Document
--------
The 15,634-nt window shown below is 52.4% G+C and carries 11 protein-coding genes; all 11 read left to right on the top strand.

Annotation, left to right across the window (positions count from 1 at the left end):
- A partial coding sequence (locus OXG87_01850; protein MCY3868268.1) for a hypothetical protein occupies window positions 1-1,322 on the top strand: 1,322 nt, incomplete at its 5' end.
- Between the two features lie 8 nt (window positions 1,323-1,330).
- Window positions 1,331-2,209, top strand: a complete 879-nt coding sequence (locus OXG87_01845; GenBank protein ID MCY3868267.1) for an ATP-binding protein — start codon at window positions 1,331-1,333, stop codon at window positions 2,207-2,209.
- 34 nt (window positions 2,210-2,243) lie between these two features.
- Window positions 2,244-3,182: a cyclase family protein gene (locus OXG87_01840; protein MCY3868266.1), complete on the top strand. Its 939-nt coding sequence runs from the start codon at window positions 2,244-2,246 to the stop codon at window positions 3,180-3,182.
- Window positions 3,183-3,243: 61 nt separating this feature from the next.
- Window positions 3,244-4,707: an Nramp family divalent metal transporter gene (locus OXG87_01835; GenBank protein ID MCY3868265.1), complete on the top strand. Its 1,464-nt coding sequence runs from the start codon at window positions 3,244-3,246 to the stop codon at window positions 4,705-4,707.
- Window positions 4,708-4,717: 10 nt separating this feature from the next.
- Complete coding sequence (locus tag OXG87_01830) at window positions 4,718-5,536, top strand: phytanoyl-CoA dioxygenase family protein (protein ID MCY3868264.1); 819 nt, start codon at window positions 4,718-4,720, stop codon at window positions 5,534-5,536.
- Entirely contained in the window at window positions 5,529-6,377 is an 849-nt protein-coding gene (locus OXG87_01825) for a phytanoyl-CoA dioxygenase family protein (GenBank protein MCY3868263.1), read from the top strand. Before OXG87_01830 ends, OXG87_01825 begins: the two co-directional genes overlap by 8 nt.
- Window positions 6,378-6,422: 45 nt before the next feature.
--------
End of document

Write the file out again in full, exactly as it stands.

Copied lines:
The 15,634-nt window shown below is 52.4% G+C and carries 11 protein-coding genes; all 11 read left to right on the top strand.

Annotation, left to right across the window (positions count from 1 at the left end):
- A partial coding sequence (locus OXG87_01850; protein MCY3868268.1) for a hypothetical protein occupies window positions 1-1,322 on the top strand: 1,322 nt, incomplete at its 5' end.
- Between the two features lie 8 nt (window positions 1,323-1,330).
- Window positions 1,331-2,209, top strand: a complete 879-nt coding sequence (locus OXG87_01845; GenBank protein ID MCY3868267.1) for an ATP-binding protein — start codon at window positions 1,331-1,333, stop codon at window positions 2,207-2,209.
- 34 nt (window positions 2,210-2,243) lie between these two features.
- Window positions 2,244-3,182: a cyclase family protein gene (locus OXG87_01840; protein MCY3868266.1), complete on the top strand. Its 939-nt coding sequence runs from the start codon at window positions 2,244-2,246 to the stop codon at window positions 3,180-3,182.
- Window positions 3,183-3,243: 61 nt separating this feature from the next.
- Window positions 3,244-4,707: an Nramp family divalent metal transporter gene (locus OXG87_01835; GenBank protein ID MCY3868265.1), complete on the top strand. Its 1,464-nt coding sequence runs from the start codon at window positions 3,244-3,246 to the stop codon at window positions 4,705-4,707.
- Window positions 4,708-4,717: 10 nt separating this feature from the next.
- Complete coding sequence (locus tag OXG87_01830) at window positions 4,718-5,536, top strand: phytanoyl-CoA dioxygenase family protein (protein ID MCY3868264.1); 819 nt, start codon at window positions 4,718-4,720, stop codon at window positions 5,534-5,536.
- Entirely contained in the window at window positions 5,529-6,377 is an 849-nt protein-coding gene (locus OXG87_01825) for a phytanoyl-CoA dioxygenase family protein (GenBank protein MCY3868263.1), read from the top strand. Before OXG87_01830 ends, OXG87_01825 begins: the two co-directional genes overlap by 8 nt.
- Window positions 6,378-6,422: 45 nt before the next feature.